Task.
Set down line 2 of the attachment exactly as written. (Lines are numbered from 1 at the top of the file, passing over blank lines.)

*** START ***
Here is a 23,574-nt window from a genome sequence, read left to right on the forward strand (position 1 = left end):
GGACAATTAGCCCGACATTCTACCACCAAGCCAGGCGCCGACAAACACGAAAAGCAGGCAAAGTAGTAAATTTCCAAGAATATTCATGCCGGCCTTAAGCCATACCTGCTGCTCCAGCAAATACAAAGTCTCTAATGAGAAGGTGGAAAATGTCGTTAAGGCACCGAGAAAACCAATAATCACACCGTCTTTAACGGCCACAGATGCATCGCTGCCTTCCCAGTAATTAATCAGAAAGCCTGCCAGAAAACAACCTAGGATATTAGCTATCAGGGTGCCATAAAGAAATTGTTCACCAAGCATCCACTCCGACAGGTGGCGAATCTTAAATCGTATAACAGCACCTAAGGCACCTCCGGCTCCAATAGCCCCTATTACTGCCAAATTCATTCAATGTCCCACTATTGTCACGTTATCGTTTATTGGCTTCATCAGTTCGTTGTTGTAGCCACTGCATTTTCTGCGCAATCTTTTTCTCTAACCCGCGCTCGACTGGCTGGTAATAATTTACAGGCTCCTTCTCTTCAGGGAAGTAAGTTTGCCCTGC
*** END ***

GGACAATTAGCCCGACATTCTACCACCAAGCCAGGCGCCGACAAACACGAAAAGCAGGCAAAGTAGTAAATTTCCAAGAATATTCATGCCGGCCTTAAGCCATACCTGCTGCTCCAGCAAATACAAAGTCTCTAATGAGAAGGTGGAAAATGTCGTTAAGGCACCGAGAAAACCAATAATCACACCGTCTTTAACGGCCACAGATGCATCGCTGCCTTCCCAGTAATTAATCAGAAAGCCTGCCAGAAAACAACCTAGGATATTAGCTATCAGGGTGCCATAAAGAAATTGTTCACCAAGCATCCACTCCGACAGGTGGCGAATCTTAAATCGTATAACAGCACCTAAGGCACCTCCGGCTCCAATAGCCCCTATTACTGCCAAATTCATTCAATGTCCCACTATTGTCACGTTATCGTTTATTGGCTTCATCAGTTCGTTGTTGTAGCCACTGCATTTTCTGCGCAATCTTTTTCTCTAACCCGCGCTCGACTGGCTGGTAATAATTTACAGGCTCCTTCTCTTCAGGGAAGTAAGTTTGCCCTGC